People of all ages learning in various ways Intellectual development for people of all ages

EduMetrics and Intellectual Development

For years, many scientists believed people are born with an unchangeable, fixed level of intelligence that they cannot increase. Recent brain research, however, indicates that the mind is capable of growing. The EduMetrics Institute is a non-profit organization aiming to help people of all ages develop intelligence and become smarter through mental training.

Robert Sternberg, professor of psychology and education at Yale University, explained, “Intelligence generally is defined as the ability to adapt flexibly and effectively to the environment.”[1] So, to develop intelligence, people should become adept at some essential mental skills they can apply in everyday life. EduMetrics has tapped into and improved one of the best methods to increase intellectual development: practicing with fun, mind-engaging puzzles.

Adults using a computer to learn
PuzzleQuest Intelligence-Building Modules®, the organization’s newest creation, helps players increase intellectual
abilities in several different mental challenges known to be directly linked to intelligence. EduMetrics designed these puzzles to stretch the mind in techniques like inductive and deductive reasoning, figural decomposition, and mental capacity—essential ingredients for success in problem solving, reading, mathematics, and other analytical tasks.

Two intellectuals discuss life next to a fountain
  • Inductive reasoning is the ability to find logic in seemingly dissimilar things by discovering a pattern or rule to explain linkages. This important ability is essential in everyday problem solving, as it helps the mind order things in a rational way.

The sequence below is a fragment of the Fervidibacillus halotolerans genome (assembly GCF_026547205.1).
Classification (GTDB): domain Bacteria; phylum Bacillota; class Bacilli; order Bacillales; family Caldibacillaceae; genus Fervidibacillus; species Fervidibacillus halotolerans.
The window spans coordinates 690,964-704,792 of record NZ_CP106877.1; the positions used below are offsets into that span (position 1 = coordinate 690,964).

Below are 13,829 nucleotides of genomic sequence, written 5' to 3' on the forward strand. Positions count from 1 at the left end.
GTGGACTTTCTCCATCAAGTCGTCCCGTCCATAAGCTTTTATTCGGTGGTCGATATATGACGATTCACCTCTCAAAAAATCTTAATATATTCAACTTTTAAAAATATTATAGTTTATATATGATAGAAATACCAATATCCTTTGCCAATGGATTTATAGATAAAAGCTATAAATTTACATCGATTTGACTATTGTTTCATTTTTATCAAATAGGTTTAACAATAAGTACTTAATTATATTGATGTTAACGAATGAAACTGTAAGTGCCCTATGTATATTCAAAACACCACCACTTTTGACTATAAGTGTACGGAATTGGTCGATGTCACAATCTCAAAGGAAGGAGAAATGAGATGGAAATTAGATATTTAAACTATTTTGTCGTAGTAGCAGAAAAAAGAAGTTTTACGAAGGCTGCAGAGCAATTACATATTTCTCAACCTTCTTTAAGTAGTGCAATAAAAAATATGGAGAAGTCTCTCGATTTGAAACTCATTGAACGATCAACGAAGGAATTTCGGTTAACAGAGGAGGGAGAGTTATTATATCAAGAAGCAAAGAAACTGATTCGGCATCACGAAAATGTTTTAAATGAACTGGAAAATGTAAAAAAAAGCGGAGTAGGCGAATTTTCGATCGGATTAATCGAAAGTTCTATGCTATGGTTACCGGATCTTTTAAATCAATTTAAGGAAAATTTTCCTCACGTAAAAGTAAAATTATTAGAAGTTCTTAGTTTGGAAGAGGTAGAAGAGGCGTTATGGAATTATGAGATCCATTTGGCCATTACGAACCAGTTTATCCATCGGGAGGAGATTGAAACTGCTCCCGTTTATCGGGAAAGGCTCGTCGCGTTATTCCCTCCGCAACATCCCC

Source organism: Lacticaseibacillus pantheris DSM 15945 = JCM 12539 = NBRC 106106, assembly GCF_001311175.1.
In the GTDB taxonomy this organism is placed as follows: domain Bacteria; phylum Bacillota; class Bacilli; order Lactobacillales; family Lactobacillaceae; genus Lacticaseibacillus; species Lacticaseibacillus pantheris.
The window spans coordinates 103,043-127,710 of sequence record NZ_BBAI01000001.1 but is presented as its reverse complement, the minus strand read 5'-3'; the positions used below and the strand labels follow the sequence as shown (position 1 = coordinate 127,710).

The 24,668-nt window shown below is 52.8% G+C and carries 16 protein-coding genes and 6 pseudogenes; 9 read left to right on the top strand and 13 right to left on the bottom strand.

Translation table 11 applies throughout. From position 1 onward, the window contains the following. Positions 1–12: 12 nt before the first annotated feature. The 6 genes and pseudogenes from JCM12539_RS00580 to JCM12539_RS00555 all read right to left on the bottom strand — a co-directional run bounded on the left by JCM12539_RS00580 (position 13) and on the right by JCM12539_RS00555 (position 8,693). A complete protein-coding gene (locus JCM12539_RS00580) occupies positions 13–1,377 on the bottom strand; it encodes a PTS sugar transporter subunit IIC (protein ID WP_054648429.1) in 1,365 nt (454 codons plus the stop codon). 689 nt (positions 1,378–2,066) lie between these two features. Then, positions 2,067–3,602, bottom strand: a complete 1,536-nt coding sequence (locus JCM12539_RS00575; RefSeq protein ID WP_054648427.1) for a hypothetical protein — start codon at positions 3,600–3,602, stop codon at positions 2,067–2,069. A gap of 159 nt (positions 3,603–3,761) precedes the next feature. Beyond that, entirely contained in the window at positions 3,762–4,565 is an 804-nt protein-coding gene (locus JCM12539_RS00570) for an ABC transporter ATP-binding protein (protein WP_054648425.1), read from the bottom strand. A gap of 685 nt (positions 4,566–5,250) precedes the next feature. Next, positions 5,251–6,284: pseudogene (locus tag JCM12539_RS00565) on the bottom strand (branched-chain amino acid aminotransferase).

• Deductive reasoning is closely linked to inductive reasoning. Once learners determine a pattern or rule using inductive logic, they can apply that rule to determine the next item in a sequence. Deductive logic helps the mind answer complex problems based on existing information, a foundation for intellectual development.

  • Figural decomposition is the capability to separate a big problem into smaller, less intimidating pieces. In life, in school, and in professional work, we are constantly faced with complex problems. The ability to separate complex problems into smaller pieces is often the first step in solving them. PuzzleQuest® challenges players’ ability to decompose complex figures.
Nautilus shells are a fascinating example of math in nature.
  • Memory Capacity is the ability to remember a number of steps, rules, patterns, order of events, and more. After inducing the rules necessary to solve a problem, players need to have the memory skills to apply those rules in order. Memory capacity is an important part of overall memory management. Managing your memory means quickly determining which of the many rules stored in your brain apply to a specific problem, when to apply each rule, and when the problem is solved. By increasing your memory capacity and sharpening your memory management skills, you can become more intelligent.

The EduMetrics Institute isn’t just about teaching people—it’s about helping people understand the way they think. By discovering new information about their learning methods, people of all ages can increase critical thinking skills, analytical skills, and and intelligence. Let’s discover!

--Van Newby, PhD, Vice President, EduMetrics Institute
--Brandon Stephenson, Marketing Specialist, EduMetrics Institute

Click to learn more about the EduMetrics Institute, our research, and PuzzleQuest.

[1] Sternberg, et al. Practical Intelligence in Everyday Life, Cambridge University Press, 2000

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